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What Can Digital Businesses Learn from the recent British Airways Data Breach / Hack?

Data BreachDigital SecurityDigital Solutions MethodologyInternet HackersIsolated Transaction EnginesSingle Source Solution+-
2018AFBlgBritAirwaysMagecart700-min

Apart from some interesting PR spin on what supposedly took place, the unavoidable truth is that the Magecart Hackers managed to piggy-back 22 lines of their code onto a British Airways Baggage Claim Website Page - which in turn intercepted all newly submitted customer payments - or when customers were keying in new card details - Security Numbers and all - affecting some very significant 380.000 customers! The period impacted was from August 21st through to September 5th.

 

This was a really smart Trojan skimmer - using a ’baways.com/gateway’ URL / domain to spoof customers into thinking that said URL was legitimate. To do this sort of spoofing you need to be close enough to look convincing, but not too close to the root domain to trigger the various security protection systems.

 

There are a couple of really interesting takeaways here, and what we do at Affino to prevent this sort of thing from happening. Back in the day we used to have the Affino solution capture a portion of the payment details before handing over to the payment gateway - that route really has not been safe for a long while. Any process which involves hand-off or transfer of data is susceptible to interception - which is why for a long time now we have just redirected payments directly to the relevant payment gateway - and fully isolated that from any of the main websites processes beyond transaction success/failure reporting. We cannot emphasise strongly enough how important it is for financial transactional engines to be fully isolated and totally locked down. The analogy here is the classic Bank Vault versus Armoured Vehicle - Bank Vaults are so secure nowadays that criminals mostly just target the Security Vehicles which transport / transfer the cash. In the same way on a website - any ’vehicle’ which transports or transfers sensitive data is vulnerable. The recent Fortnum & Mason Data Breach happened with a 3rd party Questionnaire solution which was transferring sensitive data across from the main site. For payments - you should hand off your customers directly over to the fully secured payment gateway, and have all and any transactions carried out there in isolation and under full protection.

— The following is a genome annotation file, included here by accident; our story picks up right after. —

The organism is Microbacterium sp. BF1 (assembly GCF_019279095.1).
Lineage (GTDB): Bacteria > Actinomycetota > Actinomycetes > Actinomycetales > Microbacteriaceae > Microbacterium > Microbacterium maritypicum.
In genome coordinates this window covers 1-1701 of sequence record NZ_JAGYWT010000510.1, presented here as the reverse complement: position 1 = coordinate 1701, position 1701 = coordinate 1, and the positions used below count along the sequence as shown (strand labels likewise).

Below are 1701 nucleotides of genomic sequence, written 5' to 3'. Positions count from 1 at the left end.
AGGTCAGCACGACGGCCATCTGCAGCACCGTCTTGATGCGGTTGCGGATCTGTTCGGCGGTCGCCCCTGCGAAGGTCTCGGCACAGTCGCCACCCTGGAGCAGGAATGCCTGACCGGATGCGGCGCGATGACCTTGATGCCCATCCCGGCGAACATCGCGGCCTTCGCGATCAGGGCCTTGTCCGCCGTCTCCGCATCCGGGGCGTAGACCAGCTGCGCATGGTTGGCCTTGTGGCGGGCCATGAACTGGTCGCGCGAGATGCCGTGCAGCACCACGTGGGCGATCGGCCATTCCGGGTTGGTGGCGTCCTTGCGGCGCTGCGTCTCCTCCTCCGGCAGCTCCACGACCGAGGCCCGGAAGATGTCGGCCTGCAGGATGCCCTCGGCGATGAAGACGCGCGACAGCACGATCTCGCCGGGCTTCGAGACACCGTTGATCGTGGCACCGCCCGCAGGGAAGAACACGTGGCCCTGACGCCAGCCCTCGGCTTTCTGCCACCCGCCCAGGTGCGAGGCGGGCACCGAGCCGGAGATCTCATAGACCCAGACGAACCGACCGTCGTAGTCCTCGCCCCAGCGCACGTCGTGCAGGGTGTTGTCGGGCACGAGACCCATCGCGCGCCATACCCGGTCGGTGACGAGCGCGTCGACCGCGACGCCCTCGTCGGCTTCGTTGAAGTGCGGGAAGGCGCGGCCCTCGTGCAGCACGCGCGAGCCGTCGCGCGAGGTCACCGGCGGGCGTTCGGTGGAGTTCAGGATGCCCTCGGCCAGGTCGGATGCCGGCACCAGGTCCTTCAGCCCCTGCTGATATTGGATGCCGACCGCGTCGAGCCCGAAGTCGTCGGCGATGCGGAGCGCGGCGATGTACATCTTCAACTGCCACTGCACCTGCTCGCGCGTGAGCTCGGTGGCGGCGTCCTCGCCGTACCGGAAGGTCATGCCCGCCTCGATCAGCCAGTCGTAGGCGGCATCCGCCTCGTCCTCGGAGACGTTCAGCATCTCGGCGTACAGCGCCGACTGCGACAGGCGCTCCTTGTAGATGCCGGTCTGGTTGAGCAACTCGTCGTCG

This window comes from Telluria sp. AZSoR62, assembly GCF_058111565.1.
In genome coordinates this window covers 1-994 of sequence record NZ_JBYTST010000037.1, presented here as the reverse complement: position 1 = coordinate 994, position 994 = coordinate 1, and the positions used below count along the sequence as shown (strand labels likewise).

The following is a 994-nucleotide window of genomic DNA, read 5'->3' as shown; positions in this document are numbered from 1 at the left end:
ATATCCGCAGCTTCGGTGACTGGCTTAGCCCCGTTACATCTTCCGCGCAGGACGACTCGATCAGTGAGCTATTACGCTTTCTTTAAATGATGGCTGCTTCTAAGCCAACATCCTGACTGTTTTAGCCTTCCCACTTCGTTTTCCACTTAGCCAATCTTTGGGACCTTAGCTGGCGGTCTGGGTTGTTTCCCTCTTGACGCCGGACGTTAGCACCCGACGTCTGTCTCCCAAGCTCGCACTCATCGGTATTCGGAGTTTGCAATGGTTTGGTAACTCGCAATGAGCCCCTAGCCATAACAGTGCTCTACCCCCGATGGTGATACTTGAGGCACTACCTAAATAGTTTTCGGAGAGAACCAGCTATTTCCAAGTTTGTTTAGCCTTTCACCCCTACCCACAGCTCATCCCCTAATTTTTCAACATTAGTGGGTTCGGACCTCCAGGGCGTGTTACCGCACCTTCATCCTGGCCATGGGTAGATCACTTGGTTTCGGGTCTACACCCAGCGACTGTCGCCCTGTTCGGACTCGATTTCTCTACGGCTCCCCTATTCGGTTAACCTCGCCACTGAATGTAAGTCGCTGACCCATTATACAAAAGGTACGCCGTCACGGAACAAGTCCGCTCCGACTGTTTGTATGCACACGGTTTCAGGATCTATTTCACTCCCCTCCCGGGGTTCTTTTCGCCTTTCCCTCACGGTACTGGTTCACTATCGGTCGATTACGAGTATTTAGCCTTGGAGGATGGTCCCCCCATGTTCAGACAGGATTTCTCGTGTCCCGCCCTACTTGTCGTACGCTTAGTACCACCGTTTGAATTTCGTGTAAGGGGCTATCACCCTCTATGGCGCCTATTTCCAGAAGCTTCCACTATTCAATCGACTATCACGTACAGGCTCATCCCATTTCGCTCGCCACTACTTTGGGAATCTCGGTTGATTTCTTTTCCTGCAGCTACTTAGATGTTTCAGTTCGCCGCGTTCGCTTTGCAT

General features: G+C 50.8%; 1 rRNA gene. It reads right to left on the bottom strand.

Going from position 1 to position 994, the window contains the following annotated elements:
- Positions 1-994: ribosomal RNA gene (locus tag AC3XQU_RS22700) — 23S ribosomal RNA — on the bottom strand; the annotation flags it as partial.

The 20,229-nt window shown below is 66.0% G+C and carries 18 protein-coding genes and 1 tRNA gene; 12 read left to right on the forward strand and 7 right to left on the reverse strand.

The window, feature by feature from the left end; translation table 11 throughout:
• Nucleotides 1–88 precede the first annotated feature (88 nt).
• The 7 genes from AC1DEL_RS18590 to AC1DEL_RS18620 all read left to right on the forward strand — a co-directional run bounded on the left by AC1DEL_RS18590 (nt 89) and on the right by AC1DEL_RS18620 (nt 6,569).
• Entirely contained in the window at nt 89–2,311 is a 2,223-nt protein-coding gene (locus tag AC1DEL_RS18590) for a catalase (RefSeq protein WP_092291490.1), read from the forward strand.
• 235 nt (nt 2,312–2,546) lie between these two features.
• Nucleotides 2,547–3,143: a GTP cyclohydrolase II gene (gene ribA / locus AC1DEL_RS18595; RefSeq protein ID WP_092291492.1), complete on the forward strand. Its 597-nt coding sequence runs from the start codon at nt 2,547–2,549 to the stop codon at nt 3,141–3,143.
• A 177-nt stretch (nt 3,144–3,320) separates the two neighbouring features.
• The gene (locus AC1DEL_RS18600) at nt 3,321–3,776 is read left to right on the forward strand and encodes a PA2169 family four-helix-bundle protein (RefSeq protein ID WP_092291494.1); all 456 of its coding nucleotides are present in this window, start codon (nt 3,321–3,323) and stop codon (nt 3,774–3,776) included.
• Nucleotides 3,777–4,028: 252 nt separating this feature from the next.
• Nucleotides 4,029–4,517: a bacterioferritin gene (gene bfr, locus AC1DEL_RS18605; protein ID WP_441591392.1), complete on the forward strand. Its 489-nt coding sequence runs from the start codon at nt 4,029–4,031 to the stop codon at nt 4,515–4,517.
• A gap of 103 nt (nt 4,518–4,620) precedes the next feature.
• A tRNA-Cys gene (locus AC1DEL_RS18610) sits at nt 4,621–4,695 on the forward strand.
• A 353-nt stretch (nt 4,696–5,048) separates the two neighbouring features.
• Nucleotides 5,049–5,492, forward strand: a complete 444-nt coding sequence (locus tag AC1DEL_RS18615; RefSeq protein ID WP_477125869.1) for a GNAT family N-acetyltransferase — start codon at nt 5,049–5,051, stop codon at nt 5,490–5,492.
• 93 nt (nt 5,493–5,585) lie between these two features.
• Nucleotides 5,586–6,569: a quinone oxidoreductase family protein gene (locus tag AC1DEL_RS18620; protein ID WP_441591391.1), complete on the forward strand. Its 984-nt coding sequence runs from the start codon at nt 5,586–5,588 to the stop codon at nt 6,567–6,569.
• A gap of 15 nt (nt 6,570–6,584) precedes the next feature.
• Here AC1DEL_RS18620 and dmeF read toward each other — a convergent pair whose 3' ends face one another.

The other key lesson here is about Single Source vs Multi-Source infrastructure setup. There are way too many websites these days which are a huge messy fragmented affairs of separate apps and scripts - many of them relatively loosely connected third-party elements, and many with inherent vulnerabilities in how they connect with core databases and transfer and communicate sensitive data. The more JavaScript plugins and 3rd party scripts you use - the more difficult it is to keep track of everything - and you’re not just managing the vulnerabilities of your core site and system - but of every single one of these individual scripted fragments. The main code for instance on the British Airways Baggage Claim page had not been touched / updated supposedly for 6 years - which is far too long a period for something to go unchecked.

 

This again highlights the Facebook issues - where it seems neither Customers, nor Facebook were fully aware to the extent of how dodgy Apps were able to grab a whole load of sensitive data - full contact lists etc. from phones onto which the Apps had been installed. When using third party advertising or tracking scripts websites often have very little idea of what those scripts are actually doing or how their customers might be impacted. The only sure and secure approach here is to Single Source your web solution and limit the 3rd party plugins and scripts as much as you can. There are many publishing and media sites out there with 50 or more active 3rd party plugin scripts - trackers and otherwise. This approach is now becoming a lesson in negligence. Companies that employ such measures are recklessly endangering their customers - and customers need to wise up to this and take their browsing / business elsewhere.

 

The more scripts and plugins you use, the harder it is to maintain a secure perimeter around your digital business, in the same way - the larger the hack / attack surface is then the higher the chance of data breach and compromise. Browser companies have been working hard to reduce threats and vulnerabilities, and new and ever improving screening technologies which automatically bar 3rd party trackers and plugins are becoming the norm nowadays. Website Owners and Digital Businesses must do more themselves to ensure that they’re not putting themselves or their customers in harm’s way - something which is still happening way too often nowadays. We’ve all been warned, and we should all not just be taking notes, but taking action!

 

For further info on the BA Hack - read the RiskIQ security report [here]

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